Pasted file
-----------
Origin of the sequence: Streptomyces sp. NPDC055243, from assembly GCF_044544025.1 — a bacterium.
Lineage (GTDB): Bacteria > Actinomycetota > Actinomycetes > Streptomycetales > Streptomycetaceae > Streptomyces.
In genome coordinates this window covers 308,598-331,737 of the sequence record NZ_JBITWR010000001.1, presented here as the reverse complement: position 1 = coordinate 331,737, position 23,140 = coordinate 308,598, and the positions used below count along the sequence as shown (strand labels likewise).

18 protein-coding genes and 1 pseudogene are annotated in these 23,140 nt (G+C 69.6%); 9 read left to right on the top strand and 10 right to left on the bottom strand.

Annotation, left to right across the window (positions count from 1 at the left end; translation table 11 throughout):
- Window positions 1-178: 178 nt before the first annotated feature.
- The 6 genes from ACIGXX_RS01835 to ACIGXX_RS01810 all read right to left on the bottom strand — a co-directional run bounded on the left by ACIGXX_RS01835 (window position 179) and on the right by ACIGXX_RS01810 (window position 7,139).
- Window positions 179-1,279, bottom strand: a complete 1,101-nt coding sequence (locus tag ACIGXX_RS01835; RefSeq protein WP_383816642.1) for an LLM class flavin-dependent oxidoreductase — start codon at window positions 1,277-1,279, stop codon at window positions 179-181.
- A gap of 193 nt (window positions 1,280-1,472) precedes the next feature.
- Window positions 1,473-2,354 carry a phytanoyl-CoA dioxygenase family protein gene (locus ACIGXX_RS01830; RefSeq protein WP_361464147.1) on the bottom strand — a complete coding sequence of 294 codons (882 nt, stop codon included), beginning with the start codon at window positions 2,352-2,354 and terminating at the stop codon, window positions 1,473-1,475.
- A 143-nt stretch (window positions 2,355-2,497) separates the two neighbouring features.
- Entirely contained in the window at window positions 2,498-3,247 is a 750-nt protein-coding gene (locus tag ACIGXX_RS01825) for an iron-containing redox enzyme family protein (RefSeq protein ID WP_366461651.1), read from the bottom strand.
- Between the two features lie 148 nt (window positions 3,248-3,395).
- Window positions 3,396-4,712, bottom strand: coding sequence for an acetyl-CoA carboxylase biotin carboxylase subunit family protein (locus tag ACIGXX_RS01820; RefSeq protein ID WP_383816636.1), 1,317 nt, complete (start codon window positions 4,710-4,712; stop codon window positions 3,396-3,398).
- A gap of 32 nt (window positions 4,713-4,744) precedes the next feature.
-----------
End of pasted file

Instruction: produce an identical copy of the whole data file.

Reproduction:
Origin of the sequence: Streptomyces sp. NPDC055243, from assembly GCF_044544025.1 — a bacterium.
Lineage (GTDB): Bacteria > Actinomycetota > Actinomycetes > Streptomycetales > Streptomycetaceae > Streptomyces.
In genome coordinates this window covers 308,598-331,737 of the sequence record NZ_JBITWR010000001.1, presented here as the reverse complement: position 1 = coordinate 331,737, position 23,140 = coordinate 308,598, and the positions used below count along the sequence as shown (strand labels likewise).

18 protein-coding genes and 1 pseudogene are annotated in these 23,140 nt (G+C 69.6%); 9 read left to right on the top strand and 10 right to left on the bottom strand.

Annotation, left to right across the window (positions count from 1 at the left end; translation table 11 throughout):
- Window positions 1-178: 178 nt before the first annotated feature.
- The 6 genes from ACIGXX_RS01835 to ACIGXX_RS01810 all read right to left on the bottom strand — a co-directional run bounded on the left by ACIGXX_RS01835 (window position 179) and on the right by ACIGXX_RS01810 (window position 7,139).
- Window positions 179-1,279, bottom strand: a complete 1,101-nt coding sequence (locus tag ACIGXX_RS01835; RefSeq protein WP_383816642.1) for an LLM class flavin-dependent oxidoreductase — start codon at window positions 1,277-1,279, stop codon at window positions 179-181.
- A gap of 193 nt (window positions 1,280-1,472) precedes the next feature.
- Window positions 1,473-2,354 carry a phytanoyl-CoA dioxygenase family protein gene (locus ACIGXX_RS01830; RefSeq protein WP_361464147.1) on the bottom strand — a complete coding sequence of 294 codons (882 nt, stop codon included), beginning with the start codon at window positions 2,352-2,354 and terminating at the stop codon, window positions 1,473-1,475.
- A 143-nt stretch (window positions 2,355-2,497) separates the two neighbouring features.
- Entirely contained in the window at window positions 2,498-3,247 is a 750-nt protein-coding gene (locus tag ACIGXX_RS01825) for an iron-containing redox enzyme family protein (RefSeq protein ID WP_366461651.1), read from the bottom strand.
- Between the two features lie 148 nt (window positions 3,248-3,395).
- Window positions 3,396-4,712, bottom strand: coding sequence for an acetyl-CoA carboxylase biotin carboxylase subunit family protein (locus tag ACIGXX_RS01820; RefSeq protein ID WP_383816636.1), 1,317 nt, complete (start codon window positions 4,710-4,712; stop codon window positions 3,396-3,398).
- A gap of 32 nt (window positions 4,713-4,744) precedes the next feature.